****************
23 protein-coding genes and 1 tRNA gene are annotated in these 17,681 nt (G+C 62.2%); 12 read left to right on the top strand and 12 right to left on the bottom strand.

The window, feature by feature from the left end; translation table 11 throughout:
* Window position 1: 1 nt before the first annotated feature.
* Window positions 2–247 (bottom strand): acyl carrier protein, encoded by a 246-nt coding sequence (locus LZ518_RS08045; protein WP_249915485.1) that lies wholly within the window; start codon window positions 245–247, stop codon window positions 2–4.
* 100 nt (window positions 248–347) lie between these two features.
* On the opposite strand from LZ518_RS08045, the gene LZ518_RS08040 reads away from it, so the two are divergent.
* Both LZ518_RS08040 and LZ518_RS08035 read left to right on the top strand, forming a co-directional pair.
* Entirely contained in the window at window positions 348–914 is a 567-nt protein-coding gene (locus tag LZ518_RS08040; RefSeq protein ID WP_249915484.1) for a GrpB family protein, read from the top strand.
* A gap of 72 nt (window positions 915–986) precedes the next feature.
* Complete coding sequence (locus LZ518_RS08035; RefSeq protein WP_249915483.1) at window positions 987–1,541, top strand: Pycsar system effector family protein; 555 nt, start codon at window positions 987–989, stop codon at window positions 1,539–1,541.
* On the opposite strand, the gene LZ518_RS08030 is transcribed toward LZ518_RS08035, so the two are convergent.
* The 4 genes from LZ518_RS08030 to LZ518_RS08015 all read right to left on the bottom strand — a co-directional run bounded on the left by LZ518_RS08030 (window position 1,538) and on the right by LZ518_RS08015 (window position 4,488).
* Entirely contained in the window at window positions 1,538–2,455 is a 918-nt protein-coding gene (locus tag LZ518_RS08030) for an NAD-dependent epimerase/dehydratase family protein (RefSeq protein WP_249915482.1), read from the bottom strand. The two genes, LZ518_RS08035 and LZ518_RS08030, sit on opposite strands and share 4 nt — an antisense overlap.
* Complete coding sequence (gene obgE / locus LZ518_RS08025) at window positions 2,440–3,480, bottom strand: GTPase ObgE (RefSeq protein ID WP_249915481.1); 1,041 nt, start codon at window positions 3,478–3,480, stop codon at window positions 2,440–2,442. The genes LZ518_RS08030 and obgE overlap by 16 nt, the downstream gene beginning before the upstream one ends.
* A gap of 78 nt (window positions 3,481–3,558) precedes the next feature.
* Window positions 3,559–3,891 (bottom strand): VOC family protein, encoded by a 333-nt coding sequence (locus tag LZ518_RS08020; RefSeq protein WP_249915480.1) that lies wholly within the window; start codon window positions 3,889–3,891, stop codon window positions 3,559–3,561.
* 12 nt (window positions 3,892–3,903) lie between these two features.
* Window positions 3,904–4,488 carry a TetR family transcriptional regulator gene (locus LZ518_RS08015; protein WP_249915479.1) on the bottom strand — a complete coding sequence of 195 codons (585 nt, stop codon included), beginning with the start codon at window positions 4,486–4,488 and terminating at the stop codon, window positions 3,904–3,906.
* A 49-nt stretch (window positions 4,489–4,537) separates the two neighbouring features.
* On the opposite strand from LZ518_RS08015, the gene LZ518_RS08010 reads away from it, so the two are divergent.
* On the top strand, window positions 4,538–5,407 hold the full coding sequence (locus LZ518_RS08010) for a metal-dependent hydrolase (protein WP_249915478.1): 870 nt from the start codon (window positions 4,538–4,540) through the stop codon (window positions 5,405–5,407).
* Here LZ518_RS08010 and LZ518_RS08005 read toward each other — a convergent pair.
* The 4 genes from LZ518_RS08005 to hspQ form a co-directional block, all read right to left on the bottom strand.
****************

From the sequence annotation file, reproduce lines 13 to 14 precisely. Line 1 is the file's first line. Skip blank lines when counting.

* Entirely contained in the window at window positions 1,538–2,455 is a 918-nt protein-coding gene (locus tag LZ518_RS08030) for an NAD-dependent epimerase/dehydratase family protein (RefSeq protein WP_249915482.1), read from the bottom strand. The two genes, LZ518_RS08035 and LZ518_RS08030, sit on opposite strands and share 4 nt — an antisense overlap.
* Complete coding sequence (gene obgE / locus LZ518_RS08025) at window positions 2,440–3,480, bottom strand: GTPase ObgE (RefSeq protein ID WP_249915481.1); 1,041 nt, start codon at window positions 3,478–3,480, stop codon at window positions 2,440–2,442. The genes LZ518_RS08030 and obgE overlap by 16 nt, the downstream gene beginning before the upstream one ends.